Mr. Cooper Group‘s profits strongly increased in the first quarter of 2023, as forecasted by its executives. The servicing portfolio again propelled the quarterly performance, but this time, the origination segment also contributed to the results by returning to profitability.
The company reported on Wednesday that it delivered $37 million in net income from January to March, compared to $1 million in the fourth quarter. The result included a mark-to-market of $63 million, a $1 million severance charge and $10 million losses with equity investments.
Mr. Cooper’s chairman and CEO Jay Bray said the operating results are due to a “balanced business model” between servicing and origination, according to a news release. He added executives are “positioning the company to navigate a volatile environment.”
The company’s servicing portfolio ended the quarter with a pretax operating income of $157 million, compared to $159 million in the previous quarter.
Mr. Cooper had 4.1 million customers and $853 billion in unpaid principal balance (UPB) at the end of March, compared to $870 billion at the end of December. The reduction resulted from a client that decided to take the portfolio in-house, executives said during a call with analysts.
But the servicing portfolio is expected to grow. Mr. Cooper announced it agreed to acquire Rushmore Loan Management Services‘s special servicing platform, which has $37 billion in sub-servicing contracts. The platform has 244,500 loans and will be combined with RightPath, bringing several hundred employees to Mr. Cooper.
Regarding its origination business, which focuses on acquiring loans through the correspondent channel and refinancing existing loans through the direct-to-consumer channel, Mr. Cooper had a $23 million pretax operating income, compared to a $2 million loss in the previous quarter.
Mr. Cooper’s funded volume declined to $2.7 billion in the first quarter of 2023 from $3.2 billion in the previous quarter. Direct-to-consumer comprised $1.4 billion and correspondent was responsible for $1.3 billion.
“Servicing continued to produce consistent stable predictable results, while originations outperformed on strong DTC execution,” Chris Marshall, vice chairman and president, said in a statement. “We continue to see exciting opportunities to grow our customer base, while our focus on positive operating leverage will help us generate higher returns.”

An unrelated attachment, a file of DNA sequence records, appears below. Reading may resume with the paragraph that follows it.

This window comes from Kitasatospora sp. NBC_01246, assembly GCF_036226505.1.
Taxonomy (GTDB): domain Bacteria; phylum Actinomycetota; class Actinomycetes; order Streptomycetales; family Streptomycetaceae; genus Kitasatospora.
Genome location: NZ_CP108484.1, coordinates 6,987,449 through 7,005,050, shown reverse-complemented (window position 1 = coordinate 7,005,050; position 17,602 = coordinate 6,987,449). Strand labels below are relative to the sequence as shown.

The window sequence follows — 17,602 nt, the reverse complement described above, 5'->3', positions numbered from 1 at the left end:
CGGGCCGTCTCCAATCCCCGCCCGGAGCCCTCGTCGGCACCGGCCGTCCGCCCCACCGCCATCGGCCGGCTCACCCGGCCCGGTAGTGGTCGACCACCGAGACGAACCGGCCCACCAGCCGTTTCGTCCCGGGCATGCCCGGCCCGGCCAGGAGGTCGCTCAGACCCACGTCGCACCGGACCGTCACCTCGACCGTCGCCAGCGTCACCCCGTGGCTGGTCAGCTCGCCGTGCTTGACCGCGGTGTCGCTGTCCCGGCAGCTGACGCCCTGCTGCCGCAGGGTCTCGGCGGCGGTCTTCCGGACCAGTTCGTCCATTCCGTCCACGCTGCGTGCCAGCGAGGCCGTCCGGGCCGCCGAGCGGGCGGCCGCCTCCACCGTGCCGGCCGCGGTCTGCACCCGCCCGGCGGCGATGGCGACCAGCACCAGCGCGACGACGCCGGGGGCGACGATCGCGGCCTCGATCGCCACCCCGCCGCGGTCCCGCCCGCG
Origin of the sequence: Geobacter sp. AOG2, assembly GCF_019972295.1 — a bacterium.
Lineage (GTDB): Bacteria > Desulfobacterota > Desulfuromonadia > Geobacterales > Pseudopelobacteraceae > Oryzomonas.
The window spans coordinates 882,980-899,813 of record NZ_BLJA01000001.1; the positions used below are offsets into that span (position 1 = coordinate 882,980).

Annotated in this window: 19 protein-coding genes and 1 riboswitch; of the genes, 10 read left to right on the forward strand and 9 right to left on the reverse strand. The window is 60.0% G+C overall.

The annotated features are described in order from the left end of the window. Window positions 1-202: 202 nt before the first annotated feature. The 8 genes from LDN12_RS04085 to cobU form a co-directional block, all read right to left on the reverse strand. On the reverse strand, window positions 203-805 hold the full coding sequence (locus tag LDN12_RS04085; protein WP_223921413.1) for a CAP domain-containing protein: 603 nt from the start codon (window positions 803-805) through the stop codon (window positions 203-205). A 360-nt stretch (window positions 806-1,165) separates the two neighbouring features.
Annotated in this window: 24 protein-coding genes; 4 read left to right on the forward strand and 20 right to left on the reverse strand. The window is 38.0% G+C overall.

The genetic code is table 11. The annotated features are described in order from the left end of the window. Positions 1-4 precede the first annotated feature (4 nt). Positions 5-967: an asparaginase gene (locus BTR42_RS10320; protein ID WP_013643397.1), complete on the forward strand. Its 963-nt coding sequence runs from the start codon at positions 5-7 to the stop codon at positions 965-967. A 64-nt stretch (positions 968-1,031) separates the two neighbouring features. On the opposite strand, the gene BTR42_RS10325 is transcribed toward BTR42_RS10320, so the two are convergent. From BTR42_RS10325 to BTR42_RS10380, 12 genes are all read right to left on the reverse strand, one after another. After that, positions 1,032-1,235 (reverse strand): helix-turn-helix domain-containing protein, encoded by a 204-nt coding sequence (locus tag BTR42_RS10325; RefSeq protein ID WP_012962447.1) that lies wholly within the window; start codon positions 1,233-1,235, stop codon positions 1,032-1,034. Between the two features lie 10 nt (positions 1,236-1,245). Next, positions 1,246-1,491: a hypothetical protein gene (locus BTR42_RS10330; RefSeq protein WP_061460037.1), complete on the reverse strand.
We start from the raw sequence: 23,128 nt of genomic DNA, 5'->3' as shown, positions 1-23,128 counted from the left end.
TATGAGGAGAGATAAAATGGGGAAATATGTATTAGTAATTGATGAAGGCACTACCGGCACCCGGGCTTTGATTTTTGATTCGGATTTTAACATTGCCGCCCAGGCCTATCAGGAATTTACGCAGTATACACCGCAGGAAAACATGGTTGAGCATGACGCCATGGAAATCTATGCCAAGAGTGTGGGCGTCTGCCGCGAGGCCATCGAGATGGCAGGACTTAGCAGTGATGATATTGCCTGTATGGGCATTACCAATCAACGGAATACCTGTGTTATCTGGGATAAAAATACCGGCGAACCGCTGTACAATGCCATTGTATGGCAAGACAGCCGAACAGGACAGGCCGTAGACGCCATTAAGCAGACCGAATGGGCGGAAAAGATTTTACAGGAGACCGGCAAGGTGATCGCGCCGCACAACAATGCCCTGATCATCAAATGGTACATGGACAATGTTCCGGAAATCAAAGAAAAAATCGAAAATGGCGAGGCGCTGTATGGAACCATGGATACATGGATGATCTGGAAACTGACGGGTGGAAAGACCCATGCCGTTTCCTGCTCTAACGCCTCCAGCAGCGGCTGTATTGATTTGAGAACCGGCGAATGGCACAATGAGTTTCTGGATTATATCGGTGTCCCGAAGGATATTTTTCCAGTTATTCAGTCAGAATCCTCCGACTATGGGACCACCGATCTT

According to a team of equity analysts at Jefferies, the first quarter earnings “showed stability of servicing performance in a higher-rate environment.” Meanwhile, performance in the originations segment “was a welcome surprise to the upside after several quarters of tightening gain-on-sale margins and declining volumes.”
Acquisition mode for Mr. Cooper
Bray told analysts that Mr. Cooper expects to increase its servicing portfolio. Despite the reduction in the unpaid principal balance in the first quarter of 2023, Mr. Cooper won deals that will include $57 billion in MSRs in the next few months, the executive said.
“You’re familiar with our strategic target of growing the portfolio to $1 trillion, but I’d share with you that we think of that as an absolute minimum for where we can go,” Bray said.
The recent banking crisis adds some opportunities to acquire MSRs, but the market is still in a “state of transition as everybody digests what has happened in the last month or two,” according to Bray. “But we expect more to come from the banks. And we expect to be active there.”
Regarding the appetite of bidders in the MSR market, executives said it’s smaller for Ginnie Mae’s portfolio than for the government-sponsored enterprises (GSEs), Fannie Mae and Freddie Mac.
Overall, “there’s not a significant number of bidders, but it’s competitive,” Bray said. Marshall added, “As the pools get larger, certainly as they get above $10 or $20 billion, there’s a handful of potential buyers.”
To support its acquisition mode, Mr. Cooper said it has strong liquidity. The company had $2.4 billion in liquidity at the end of April, including $534 million in unrestricted cash.
“Since the year-end, we’ve upsized several of our MSR line facilities, increasing aggregate capacity by $1.5 billion,” Kurt Johnson, the company’s CFO, told analysts. “Given the turmoil in the financial markets, we’re very pleased that our banking partners continue to see us as a sound counterparty with strong capital, risk management, and controls and were eager to support our growth throughout the quarter.”
Looking forward, Mr. Cooper continues to provide a forecast of $600 million EBIT for 2023.